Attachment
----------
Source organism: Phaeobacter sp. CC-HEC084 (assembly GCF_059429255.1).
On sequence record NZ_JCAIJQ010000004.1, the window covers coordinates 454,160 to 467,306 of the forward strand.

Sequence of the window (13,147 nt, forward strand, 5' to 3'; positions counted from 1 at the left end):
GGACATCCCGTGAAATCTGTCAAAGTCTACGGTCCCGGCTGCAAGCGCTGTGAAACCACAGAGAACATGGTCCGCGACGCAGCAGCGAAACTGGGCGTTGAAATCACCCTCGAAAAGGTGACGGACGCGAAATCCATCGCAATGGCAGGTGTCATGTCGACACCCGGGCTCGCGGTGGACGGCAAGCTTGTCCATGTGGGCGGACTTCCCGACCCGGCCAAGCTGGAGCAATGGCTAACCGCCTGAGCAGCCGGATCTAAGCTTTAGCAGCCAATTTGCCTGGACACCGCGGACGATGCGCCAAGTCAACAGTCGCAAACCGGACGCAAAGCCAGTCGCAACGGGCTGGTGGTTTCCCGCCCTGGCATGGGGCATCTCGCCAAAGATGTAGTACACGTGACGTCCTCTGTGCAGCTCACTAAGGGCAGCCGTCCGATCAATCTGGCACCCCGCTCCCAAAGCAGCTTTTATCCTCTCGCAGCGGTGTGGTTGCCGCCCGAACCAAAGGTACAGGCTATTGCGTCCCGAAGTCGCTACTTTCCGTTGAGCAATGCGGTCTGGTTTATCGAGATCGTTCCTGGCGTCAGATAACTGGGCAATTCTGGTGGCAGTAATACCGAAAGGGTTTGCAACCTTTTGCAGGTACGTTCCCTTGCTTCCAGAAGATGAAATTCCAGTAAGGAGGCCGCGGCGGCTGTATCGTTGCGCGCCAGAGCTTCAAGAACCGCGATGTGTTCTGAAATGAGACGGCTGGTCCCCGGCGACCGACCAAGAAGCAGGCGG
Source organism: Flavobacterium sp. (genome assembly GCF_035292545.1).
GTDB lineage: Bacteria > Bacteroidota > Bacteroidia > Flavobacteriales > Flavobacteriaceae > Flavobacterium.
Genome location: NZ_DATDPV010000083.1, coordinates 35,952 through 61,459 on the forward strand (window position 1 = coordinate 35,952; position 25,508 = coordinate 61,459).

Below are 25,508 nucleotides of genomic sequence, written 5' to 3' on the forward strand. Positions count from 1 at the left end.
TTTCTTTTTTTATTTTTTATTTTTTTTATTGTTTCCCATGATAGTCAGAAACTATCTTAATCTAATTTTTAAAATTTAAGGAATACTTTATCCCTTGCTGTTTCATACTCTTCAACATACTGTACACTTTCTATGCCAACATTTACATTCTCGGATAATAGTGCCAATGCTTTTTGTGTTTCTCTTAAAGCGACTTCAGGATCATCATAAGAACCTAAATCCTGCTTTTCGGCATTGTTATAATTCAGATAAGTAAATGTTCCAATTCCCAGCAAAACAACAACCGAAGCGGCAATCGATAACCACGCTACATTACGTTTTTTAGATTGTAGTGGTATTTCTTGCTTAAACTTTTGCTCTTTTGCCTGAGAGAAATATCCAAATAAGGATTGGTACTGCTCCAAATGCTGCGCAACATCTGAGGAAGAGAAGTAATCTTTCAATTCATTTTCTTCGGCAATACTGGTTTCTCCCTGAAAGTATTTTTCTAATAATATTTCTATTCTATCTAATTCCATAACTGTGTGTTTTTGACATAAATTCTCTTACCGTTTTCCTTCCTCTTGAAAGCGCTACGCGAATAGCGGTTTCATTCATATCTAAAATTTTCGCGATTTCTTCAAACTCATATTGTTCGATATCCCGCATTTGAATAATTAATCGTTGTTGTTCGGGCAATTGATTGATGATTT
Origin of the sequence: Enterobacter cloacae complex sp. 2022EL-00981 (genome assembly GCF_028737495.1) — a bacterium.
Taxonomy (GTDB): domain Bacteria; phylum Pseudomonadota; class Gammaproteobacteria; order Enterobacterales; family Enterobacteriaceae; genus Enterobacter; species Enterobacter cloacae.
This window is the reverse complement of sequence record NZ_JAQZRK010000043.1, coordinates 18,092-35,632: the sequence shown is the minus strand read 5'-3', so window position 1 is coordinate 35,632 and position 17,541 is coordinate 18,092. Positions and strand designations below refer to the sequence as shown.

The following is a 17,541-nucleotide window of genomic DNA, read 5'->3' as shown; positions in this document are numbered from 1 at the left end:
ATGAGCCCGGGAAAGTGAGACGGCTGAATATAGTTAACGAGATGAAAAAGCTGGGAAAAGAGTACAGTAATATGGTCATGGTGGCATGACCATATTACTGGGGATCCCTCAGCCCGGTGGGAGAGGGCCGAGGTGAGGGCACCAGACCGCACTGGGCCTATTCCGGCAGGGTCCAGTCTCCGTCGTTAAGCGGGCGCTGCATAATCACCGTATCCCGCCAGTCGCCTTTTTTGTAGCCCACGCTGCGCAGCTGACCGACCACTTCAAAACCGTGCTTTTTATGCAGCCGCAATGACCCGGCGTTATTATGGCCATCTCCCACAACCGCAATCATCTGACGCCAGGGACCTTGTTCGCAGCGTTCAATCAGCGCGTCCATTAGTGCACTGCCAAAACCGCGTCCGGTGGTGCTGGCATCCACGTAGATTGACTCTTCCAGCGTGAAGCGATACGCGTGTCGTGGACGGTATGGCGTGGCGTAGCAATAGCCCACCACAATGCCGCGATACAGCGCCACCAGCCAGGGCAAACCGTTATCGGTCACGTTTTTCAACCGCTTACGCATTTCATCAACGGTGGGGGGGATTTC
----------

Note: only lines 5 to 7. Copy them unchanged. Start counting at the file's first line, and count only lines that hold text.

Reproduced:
Source organism: Flavobacterium sp. (genome assembly GCF_035292545.1).
GTDB lineage: Bacteria > Bacteroidota > Bacteroidia > Flavobacteriales > Flavobacteriaceae > Flavobacterium.
Genome location: NZ_DATDPV010000083.1, coordinates 35,952 through 61,459 on the forward strand (window position 1 = coordinate 35,952; position 25,508 = coordinate 61,459).